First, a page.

However, the challenge that remains is how to exchange knowledge in South-South relationships and how to scale solutions to benefit wider populations beyond the locally acquired experiences and knowledge. Such progress will need a firm commitment from strong South-South cooperation through partnerships with other global constituencies.

This puts a huge responsibility on us as business school educators of the next generation of young leaders, not just in the South, but also on us as professors of young leaders in the North. All our students – irrespective of being educated in the South or the North - will be engaging with the challenges of the South; they will all need to make important decisions on where to invest, how to develop ethical incentive structures for their managers, and how to contribute to sustainable development in the South and thereby globally.

This means that business schools in the North will seek to find case studies, literature, ideas, and business practices from the South to bring into the classroom. This means that business schools in the South will focus more on advancing the curriculum to direct student focus on local/regional problems and how global (or local) business practices may find novel ideas and opportunities to advance societal impact and business development by taking local South considerations into perspective. South-South cooperation has generated a wealth of new ideas and concrete projects for business/societal development, as well as served as a means to enable voices from the Global South to drive innovation and advance development in local South communities. I think that the North has a lot yet to learn from the South. Such knowledge exchange holds unprecedented opportunities for social environmental and social development in the world.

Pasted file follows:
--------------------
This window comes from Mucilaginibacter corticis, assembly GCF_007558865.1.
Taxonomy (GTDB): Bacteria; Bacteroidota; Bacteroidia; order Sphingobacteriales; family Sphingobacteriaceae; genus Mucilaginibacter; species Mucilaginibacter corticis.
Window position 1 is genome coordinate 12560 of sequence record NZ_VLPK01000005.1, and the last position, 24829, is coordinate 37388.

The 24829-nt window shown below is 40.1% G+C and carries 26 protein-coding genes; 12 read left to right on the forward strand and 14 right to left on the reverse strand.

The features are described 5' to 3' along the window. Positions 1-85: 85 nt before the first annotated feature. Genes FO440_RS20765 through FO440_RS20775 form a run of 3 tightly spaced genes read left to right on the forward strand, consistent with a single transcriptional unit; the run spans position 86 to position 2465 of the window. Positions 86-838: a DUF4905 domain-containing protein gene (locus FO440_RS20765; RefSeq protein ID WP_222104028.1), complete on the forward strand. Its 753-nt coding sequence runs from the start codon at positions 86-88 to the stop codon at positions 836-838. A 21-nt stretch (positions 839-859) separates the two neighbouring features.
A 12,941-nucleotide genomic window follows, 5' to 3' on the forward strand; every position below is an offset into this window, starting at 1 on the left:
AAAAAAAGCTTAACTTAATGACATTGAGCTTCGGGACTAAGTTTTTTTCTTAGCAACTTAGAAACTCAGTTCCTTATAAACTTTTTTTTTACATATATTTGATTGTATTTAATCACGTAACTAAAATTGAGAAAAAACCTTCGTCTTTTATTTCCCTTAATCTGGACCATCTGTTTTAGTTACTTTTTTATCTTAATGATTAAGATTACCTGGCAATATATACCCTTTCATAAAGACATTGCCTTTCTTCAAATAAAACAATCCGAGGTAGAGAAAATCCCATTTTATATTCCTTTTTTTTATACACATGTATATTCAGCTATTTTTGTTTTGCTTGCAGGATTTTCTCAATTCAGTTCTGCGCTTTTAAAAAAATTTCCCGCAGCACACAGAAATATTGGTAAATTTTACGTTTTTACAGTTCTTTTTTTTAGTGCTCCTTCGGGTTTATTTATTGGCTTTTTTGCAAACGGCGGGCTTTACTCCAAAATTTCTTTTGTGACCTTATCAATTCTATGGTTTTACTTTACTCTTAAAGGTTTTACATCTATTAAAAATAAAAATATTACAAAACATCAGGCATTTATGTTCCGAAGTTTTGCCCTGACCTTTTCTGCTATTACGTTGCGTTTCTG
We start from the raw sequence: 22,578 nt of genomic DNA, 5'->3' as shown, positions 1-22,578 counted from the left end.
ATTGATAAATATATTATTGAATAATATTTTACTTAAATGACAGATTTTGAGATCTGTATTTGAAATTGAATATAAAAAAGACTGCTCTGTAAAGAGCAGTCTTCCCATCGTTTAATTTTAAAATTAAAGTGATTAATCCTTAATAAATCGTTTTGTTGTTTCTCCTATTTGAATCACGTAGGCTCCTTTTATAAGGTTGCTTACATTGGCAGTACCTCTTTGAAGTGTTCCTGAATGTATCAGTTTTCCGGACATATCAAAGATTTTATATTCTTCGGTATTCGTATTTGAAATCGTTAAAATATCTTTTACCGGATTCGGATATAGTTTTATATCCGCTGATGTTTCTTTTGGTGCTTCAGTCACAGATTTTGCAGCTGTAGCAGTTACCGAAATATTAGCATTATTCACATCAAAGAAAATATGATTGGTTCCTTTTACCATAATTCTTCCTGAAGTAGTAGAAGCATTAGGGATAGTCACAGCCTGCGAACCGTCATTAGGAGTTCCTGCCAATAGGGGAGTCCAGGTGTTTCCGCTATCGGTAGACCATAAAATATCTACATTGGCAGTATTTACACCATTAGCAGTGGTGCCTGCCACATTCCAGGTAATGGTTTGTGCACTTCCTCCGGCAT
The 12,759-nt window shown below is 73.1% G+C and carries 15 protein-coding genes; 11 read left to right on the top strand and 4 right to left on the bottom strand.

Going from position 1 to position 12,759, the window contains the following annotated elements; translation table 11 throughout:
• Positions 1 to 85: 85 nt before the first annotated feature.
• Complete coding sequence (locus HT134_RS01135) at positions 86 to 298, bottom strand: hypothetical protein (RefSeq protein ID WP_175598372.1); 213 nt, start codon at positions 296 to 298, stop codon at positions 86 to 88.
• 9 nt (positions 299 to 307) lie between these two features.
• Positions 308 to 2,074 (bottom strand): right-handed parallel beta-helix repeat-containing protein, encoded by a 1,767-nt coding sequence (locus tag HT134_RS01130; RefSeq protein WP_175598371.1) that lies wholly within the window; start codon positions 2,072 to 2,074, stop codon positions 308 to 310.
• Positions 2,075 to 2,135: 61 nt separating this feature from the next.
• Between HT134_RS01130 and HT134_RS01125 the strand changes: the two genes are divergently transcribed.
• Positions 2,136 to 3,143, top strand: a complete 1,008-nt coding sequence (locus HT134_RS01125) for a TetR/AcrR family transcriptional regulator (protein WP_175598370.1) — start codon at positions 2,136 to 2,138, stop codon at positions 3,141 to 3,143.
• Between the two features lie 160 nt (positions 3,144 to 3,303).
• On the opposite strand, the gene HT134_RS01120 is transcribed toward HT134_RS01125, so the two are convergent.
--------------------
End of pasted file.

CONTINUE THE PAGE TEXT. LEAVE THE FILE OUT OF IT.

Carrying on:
A final note on a definition of ‘South-South cooperation’: in the UN context, the term derives from the adoption of the Buenos Aires Plan of Action for Promoting and Implementing Technical Cooperation among Developing Countries (BAPA) by 138 UN Member States in Argentina, established September 18, 1978. This initiative developed a scheme of collaboration among ‘least developed countries’ and also established, for the first time, a framework for South-South cooperation, and incorporated in its practice the basic principles of relations between sovereign States: respect for sovereignty, non-interference in internal affairs, and equality of rights, among others.” (DESA, 2019; see also:

For business schools, a huge responsibility remains for business schools - as we train our students in business school classrooms in the South and North – on how to develop a response of support for the South-South collaborations needed to advance the world towards sustainable development.

Warm regards,

Mette Morsing

Head of PRME, Principles for Responsible Management Education

UN Global Compact, New York